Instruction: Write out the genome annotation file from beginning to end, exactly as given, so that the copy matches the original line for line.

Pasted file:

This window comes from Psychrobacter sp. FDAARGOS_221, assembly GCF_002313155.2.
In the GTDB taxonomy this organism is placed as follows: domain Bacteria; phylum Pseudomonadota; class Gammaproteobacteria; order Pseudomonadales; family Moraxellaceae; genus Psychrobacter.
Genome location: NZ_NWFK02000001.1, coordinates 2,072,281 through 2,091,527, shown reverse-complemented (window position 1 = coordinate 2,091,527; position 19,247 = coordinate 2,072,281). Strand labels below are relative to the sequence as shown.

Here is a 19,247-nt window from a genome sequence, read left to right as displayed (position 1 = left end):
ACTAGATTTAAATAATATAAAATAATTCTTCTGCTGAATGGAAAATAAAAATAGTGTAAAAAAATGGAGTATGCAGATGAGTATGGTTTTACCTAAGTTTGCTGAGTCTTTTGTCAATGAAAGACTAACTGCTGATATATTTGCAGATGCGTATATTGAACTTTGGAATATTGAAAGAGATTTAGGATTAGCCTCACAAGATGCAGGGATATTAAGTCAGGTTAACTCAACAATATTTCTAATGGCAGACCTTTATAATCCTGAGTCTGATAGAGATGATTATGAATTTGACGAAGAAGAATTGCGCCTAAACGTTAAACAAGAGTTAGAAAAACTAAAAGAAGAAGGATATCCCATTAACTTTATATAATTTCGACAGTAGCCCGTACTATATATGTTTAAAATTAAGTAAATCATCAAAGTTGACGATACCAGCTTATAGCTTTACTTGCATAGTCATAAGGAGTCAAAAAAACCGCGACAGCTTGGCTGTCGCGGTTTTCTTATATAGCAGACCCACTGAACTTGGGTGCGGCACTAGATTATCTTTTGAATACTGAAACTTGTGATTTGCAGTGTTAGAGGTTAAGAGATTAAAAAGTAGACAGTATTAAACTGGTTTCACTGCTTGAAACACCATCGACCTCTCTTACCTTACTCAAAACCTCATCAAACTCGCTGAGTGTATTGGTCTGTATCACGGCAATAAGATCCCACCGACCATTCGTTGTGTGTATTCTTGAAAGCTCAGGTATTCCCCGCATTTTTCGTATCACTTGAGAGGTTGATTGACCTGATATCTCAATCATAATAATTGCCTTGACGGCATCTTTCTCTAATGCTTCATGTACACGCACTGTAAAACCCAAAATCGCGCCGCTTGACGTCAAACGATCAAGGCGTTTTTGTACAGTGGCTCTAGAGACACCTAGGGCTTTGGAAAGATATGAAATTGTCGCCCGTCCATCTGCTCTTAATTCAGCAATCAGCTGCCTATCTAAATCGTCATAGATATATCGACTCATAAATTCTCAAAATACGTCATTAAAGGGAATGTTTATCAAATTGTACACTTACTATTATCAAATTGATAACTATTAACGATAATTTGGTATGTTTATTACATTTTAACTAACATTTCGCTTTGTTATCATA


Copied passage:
This window comes from Psychrobacter sp. FDAARGOS_221, assembly GCF_002313155.2.
In the GTDB taxonomy this organism is placed as follows: domain Bacteria; phylum Pseudomonadota; class Gammaproteobacteria; order Pseudomonadales; family Moraxellaceae; genus Psychrobacter.
Genome location: NZ_NWFK02000001.1, coordinates 2,072,281 through 2,091,527, shown reverse-complemented (window position 1 = coordinate 2,091,527; position 19,247 = coordinate 2,072,281). Strand labels below are relative to the sequence as shown.

Here is a 19,247-nt window from a genome sequence, read left to right as displayed (position 1 = left end):
ACTAGATTTAAATAATATAAAATAATTCTTCTGCTGAATGGAAAATAAAAATAGTGTAAAAAAATGGAGTATGCAGATGAGTATGGTTTTACCTAAGTTTGCTGAGTCTTTTGTCAATGAAAGACTAACTGCTGATATATTTGCAGATGCGTATATTGAACTTTGGAATATTGAAAGAGATTTAGGATTAGCCTCACAAGATGCAGGGATATTAAGTCAGGTTAACTCAACAATATTTCTAATGGCAGACCTTTATAATCCTGAGTCTGATAGAGATGATTATGAATTTGACGAAGAAGAATTGCGCCTAAACGTTAAACAAGAGTTAGAAAAACTAAAAGAAGAAGGATATCCCATTAACTTTATATAATTTCGACAGTAGCCCGTACTATATATGTTTAAAATTAAGTAAATCATCAAAGTTGACGATACCAGCTTATAGCTTTACTTGCATAGTCATAAGGAGTCAAAAAAACCGCGACAGCTTGGCTGTCGCGGTTTTCTTATATAGCAGACCCACTGAACTTGGGTGCGGCACTAGATTATCTTTTGAATACTGAAACTTGTGATTTGCAGTGTTAGAGGTTAAGAGATTAAAAAGTAGACAGTATTAAACTGGTTTCACTGCTTGAAACACCATCGACCTCTCTTACCTTACTCAAAACCTCATCAAACTCGCTGAGTGTATTGGTCTGTATCACGGCAATAAGATCCCACCGACCATTCGTTGTGTGTATTCTTGAAAGCTCAGGTATTCCCCGCATTTTTCGTATCACTTGAGAGGTTGATTGACCTGATATCTCAATCATAATAATTGCCTTGACGGCATCTTTCTCTAATGCTTCATGTACACGCACTGTAAAACCCAAAATCGCGCCGCTTGACGTCAAACGATCAAGGCGTTTTTGTACAGTGGCTCTAGAGACACCTAGGGCTTTGGAAAGATATGAAATTGTCGCCCGTCCATCTGCTCTTAATTCAGCAATCAGCTGCCTATCTAAATCGTCATAGATATATCGACTCATAAATTCTCAAAATACGTCATTAAAGGGAATGTTTATCAAATTGTACACTTACTATTATCAAATTGATAACTATTAACGATAATTTGGTATGTTTATTACATTTTAACTAACATTTCGCTTTGTTATCATA